A wiser man than me would doubtless drop this. But, like a punch drunk boxer, I can’t help wading into the ring one more time. I apologize to lionello and to any others who are heartily sick of this, but I have to take one more stab at this issue.
I readily concede that it is wrong to say that people are “misusing” a word when they are using it in a commonly accepted way. I also concede that it is a mistake to try to use logic to discern what a word should mean. Plenty of seemingly (and perhaps actually) illogical usages are common, well accepted, and readily understood. Therefore, such usages are not wrong, and it is wrong to say that they are. And it is ironic that literally-used-figuratively (luf) haters try to enlist history, and accuse luf-haters of “changing” the meaning of a word, when history shows that luf-usage is certainly not new.
But, I think there is something wacky, for lack of a better term, about using the word literally to mean either that a statement is the literal truth OR that is not the literal truth. It is confusing for the same word to mean both a thing and it’s opposite, and the confusion is furthered when the word has a closely related term (literal), which is not, as far as I know, used to mean not-literal.
In some contexts, of course, what is meant is perfectly clear, and it would be both pedantic and disingenuous to pretend otherwise. But even when the sense is clear, ther is a brief moment of dissonance where my literal-minded mind says, really, this is literally x?, and then I figuratively whack myself in the head and say, oh, right, of course, by literally you mean not literal.
And sometimes the meaning is not clear. For example, dictionary.com lists the following as an example where “literally” means “exactly”: the city was literally destroyed. The sentence might well mean that a city was literally wiped off the face of the earth. But I think it is more likely that he speaker means either that the city was almost literally destroyed, or is using it hyperbolically and means, the damage was significant but did not come even close to completely obliterating it.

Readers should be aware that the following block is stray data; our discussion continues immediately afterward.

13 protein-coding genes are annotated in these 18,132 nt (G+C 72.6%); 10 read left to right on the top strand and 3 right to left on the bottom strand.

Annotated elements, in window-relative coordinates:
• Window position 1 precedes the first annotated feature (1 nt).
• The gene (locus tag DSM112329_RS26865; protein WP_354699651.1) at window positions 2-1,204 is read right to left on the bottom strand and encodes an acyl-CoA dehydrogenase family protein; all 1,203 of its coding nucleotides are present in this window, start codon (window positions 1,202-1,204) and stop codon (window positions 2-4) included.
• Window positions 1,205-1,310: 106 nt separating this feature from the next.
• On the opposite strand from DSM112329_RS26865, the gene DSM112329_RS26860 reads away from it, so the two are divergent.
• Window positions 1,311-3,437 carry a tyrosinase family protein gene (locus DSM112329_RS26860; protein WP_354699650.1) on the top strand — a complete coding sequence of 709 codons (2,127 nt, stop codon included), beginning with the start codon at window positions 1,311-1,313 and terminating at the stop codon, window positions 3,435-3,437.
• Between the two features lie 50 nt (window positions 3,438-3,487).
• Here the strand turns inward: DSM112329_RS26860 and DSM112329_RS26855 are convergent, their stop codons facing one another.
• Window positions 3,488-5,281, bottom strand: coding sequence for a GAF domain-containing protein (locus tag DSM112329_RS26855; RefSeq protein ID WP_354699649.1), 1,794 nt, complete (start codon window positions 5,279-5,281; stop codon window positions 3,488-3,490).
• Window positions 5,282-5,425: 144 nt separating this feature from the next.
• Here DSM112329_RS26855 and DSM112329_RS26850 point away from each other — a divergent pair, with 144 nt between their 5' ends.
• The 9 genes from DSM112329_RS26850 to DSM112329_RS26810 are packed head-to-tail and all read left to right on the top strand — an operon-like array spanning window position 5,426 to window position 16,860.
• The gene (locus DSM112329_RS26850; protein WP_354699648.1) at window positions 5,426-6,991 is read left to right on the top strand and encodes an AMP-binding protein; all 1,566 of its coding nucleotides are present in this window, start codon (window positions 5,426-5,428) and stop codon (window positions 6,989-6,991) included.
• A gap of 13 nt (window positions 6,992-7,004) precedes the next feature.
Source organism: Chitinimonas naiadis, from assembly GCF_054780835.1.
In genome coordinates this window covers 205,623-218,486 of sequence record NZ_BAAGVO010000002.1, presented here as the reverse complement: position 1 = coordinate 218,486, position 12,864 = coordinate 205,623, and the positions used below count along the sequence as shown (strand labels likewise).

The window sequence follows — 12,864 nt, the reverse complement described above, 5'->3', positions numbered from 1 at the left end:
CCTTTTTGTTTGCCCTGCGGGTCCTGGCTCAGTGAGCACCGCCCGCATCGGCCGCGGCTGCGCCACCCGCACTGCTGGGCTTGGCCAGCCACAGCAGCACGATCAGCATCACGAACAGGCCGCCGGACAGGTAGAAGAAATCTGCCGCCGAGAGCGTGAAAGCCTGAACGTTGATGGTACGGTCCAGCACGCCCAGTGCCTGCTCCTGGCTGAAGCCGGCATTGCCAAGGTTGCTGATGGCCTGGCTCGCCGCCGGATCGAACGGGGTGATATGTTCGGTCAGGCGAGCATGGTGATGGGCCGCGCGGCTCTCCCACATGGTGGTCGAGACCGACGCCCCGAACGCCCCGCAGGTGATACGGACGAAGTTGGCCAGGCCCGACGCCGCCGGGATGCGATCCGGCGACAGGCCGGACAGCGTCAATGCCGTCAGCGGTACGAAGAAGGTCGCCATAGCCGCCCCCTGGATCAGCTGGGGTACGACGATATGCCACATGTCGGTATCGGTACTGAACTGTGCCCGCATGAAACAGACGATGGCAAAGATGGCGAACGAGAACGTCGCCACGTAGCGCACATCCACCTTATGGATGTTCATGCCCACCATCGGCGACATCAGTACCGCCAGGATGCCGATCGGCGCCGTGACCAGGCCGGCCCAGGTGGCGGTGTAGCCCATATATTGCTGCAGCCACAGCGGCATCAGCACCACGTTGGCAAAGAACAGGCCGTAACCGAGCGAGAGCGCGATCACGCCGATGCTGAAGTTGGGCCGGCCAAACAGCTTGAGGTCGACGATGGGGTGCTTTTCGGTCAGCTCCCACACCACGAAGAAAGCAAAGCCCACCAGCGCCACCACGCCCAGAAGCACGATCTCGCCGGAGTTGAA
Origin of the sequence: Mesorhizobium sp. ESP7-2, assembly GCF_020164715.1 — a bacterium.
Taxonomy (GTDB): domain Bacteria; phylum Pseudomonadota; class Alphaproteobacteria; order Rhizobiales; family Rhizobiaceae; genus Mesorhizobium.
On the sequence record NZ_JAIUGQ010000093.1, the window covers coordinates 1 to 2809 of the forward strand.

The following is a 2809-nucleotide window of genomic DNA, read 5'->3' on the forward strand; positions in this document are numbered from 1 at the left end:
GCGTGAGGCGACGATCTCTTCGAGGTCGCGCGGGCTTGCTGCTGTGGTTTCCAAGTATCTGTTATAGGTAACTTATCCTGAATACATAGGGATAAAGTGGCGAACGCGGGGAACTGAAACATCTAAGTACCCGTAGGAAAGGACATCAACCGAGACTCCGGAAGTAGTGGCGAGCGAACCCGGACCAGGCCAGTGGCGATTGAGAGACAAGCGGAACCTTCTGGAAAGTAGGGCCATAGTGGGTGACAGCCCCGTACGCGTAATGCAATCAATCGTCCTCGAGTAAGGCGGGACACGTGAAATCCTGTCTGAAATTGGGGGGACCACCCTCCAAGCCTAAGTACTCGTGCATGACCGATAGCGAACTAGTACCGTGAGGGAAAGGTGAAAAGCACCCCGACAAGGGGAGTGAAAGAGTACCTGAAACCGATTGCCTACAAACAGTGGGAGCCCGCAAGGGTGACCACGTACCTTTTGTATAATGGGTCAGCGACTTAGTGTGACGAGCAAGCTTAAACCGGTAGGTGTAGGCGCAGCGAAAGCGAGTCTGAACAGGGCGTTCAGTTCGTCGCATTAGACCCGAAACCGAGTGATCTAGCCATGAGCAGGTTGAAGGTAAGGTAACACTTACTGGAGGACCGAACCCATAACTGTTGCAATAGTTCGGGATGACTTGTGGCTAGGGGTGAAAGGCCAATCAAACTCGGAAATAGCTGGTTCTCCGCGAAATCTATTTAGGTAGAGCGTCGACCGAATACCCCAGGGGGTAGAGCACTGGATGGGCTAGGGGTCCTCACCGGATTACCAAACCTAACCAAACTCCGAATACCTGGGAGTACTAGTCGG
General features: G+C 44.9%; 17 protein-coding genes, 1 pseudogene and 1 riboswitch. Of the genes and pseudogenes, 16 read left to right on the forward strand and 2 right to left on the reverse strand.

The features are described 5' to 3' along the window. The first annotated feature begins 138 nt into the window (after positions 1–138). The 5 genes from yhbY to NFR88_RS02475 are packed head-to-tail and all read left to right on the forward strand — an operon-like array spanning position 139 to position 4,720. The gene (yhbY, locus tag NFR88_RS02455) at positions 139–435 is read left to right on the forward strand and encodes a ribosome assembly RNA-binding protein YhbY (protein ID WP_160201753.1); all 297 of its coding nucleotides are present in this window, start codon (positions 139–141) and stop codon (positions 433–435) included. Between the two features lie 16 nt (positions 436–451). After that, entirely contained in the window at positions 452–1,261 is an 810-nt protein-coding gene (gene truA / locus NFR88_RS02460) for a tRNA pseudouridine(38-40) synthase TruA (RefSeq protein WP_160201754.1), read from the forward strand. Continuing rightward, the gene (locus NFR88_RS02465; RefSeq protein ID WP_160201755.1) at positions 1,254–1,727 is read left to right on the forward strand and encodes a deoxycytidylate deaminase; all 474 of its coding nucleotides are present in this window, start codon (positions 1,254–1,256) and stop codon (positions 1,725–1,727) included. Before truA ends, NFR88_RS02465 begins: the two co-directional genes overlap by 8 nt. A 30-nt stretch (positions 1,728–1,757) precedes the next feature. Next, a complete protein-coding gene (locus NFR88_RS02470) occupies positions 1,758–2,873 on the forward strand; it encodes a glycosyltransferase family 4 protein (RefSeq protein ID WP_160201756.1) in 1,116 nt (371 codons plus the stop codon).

I think there is something clumsy, and confusing, about luf that goes beyond what is found in garden-variety cliches and lazy usage. Garden variety, of course, is a cliche, and perhaps a lazy one at that, but there is not anything intrinsically confusing or seemingly-contradictory about it. And, of course, any clumsy or lazy use of language can result in sentences that are confusing, jarring, or both. But luf, I think, is behind the game before the race has begun (or starts with a score of negative ten). A clever writer (no need to be elitist and restrict it to the “greats") can more than make up for this. And, of course, sometimes, for any of several reasons, luf is not only not jarring but feels perfectly “right.”. Maybe it is because something clever is being done with literally itself, or maybe the sentence is so enoyable for other reasons that the literally is barely noticeable, or it at least fails to spoil the fun.
Finally, after re-reading the article, I agree that I vastly underestimated its pomposity and elitism, and i agree that I was not nearly critical (in every sense of the word) enough of the writer’s assumptions about what Joyce had in mind when he “luffed” it. I do think it is fair to give a clearly talented writer the benefit of the doubt (I.e., to think to oneself, I’m sure s/he knew what s/he was doing) but it is another thing entirely to project on to another writer motives or meanings that would reinforce one’s biases, and the latter certainly seems to be what happened. For what it’s worth, I think Joyce was doing something clever with his use of literally, as Ulysses seems (to me) to be playing with the different senses of the word. But I don’t presume to know EXACTLY what he was up to, and would certainly not assume that what he was doing with it somehow dovetails with my language peeves.